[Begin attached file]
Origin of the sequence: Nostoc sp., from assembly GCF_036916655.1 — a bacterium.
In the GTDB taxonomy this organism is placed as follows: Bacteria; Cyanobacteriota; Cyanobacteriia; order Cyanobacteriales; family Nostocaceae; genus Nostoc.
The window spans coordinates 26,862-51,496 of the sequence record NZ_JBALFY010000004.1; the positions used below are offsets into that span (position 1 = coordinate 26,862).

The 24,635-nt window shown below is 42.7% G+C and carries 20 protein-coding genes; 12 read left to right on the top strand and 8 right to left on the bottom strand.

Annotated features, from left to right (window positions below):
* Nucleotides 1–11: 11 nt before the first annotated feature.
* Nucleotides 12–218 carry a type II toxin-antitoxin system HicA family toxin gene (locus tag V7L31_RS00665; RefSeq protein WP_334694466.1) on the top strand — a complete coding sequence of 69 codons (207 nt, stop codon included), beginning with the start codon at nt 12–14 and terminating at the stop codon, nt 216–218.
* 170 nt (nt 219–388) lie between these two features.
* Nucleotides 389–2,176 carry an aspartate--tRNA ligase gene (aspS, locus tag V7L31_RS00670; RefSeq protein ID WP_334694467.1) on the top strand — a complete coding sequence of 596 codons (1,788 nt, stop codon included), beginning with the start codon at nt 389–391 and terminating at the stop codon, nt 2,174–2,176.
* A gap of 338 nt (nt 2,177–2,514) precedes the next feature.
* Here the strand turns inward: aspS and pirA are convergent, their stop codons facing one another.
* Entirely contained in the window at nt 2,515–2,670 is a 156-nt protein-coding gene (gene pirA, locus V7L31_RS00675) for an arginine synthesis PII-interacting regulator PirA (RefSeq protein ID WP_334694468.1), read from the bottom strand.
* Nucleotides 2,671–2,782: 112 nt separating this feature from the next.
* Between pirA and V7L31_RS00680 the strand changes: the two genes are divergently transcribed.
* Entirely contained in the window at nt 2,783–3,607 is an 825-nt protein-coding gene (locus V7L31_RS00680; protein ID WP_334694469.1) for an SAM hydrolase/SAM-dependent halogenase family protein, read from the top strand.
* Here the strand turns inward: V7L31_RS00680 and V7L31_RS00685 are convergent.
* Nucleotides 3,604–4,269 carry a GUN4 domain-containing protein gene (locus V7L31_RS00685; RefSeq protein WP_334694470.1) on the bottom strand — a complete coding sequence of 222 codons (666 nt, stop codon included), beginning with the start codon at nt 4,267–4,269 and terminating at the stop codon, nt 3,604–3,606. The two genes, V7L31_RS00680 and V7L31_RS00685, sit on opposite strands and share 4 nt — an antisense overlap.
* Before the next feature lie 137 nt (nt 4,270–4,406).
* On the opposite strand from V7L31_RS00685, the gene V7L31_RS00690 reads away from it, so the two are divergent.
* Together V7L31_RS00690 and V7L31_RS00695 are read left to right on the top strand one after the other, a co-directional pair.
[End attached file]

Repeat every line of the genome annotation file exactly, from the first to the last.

Origin of the sequence: Nostoc sp., from assembly GCF_036916655.1 — a bacterium.
In the GTDB taxonomy this organism is placed as follows: Bacteria; Cyanobacteriota; Cyanobacteriia; order Cyanobacteriales; family Nostocaceae; genus Nostoc.
The window spans coordinates 26,862-51,496 of the sequence record NZ_JBALFY010000004.1; the positions used below are offsets into that span (position 1 = coordinate 26,862).

The 24,635-nt window shown below is 42.7% G+C and carries 20 protein-coding genes; 12 read left to right on the top strand and 8 right to left on the bottom strand.

Annotated features, from left to right (window positions below):
* Nucleotides 1–11: 11 nt before the first annotated feature.
* Nucleotides 12–218 carry a type II toxin-antitoxin system HicA family toxin gene (locus tag V7L31_RS00665; RefSeq protein WP_334694466.1) on the top strand — a complete coding sequence of 69 codons (207 nt, stop codon included), beginning with the start codon at nt 12–14 and terminating at the stop codon, nt 216–218.
* 170 nt (nt 219–388) lie between these two features.
* Nucleotides 389–2,176 carry an aspartate--tRNA ligase gene (aspS, locus tag V7L31_RS00670; RefSeq protein ID WP_334694467.1) on the top strand — a complete coding sequence of 596 codons (1,788 nt, stop codon included), beginning with the start codon at nt 389–391 and terminating at the stop codon, nt 2,174–2,176.
* A gap of 338 nt (nt 2,177–2,514) precedes the next feature.
* Here the strand turns inward: aspS and pirA are convergent, their stop codons facing one another.
* Entirely contained in the window at nt 2,515–2,670 is a 156-nt protein-coding gene (gene pirA, locus V7L31_RS00675) for an arginine synthesis PII-interacting regulator PirA (RefSeq protein ID WP_334694468.1), read from the bottom strand.
* Nucleotides 2,671–2,782: 112 nt separating this feature from the next.
* Between pirA and V7L31_RS00680 the strand changes: the two genes are divergently transcribed.
* Entirely contained in the window at nt 2,783–3,607 is an 825-nt protein-coding gene (locus V7L31_RS00680; protein ID WP_334694469.1) for an SAM hydrolase/SAM-dependent halogenase family protein, read from the top strand.
* Here the strand turns inward: V7L31_RS00680 and V7L31_RS00685 are convergent.
* Nucleotides 3,604–4,269 carry a GUN4 domain-containing protein gene (locus V7L31_RS00685; RefSeq protein WP_334694470.1) on the bottom strand — a complete coding sequence of 222 codons (666 nt, stop codon included), beginning with the start codon at nt 4,267–4,269 and terminating at the stop codon, nt 3,604–3,606. The two genes, V7L31_RS00680 and V7L31_RS00685, sit on opposite strands and share 4 nt — an antisense overlap.
* Before the next feature lie 137 nt (nt 4,270–4,406).
* On the opposite strand from V7L31_RS00685, the gene V7L31_RS00690 reads away from it, so the two are divergent.
* Together V7L31_RS00690 and V7L31_RS00695 are read left to right on the top strand one after the other, a co-directional pair.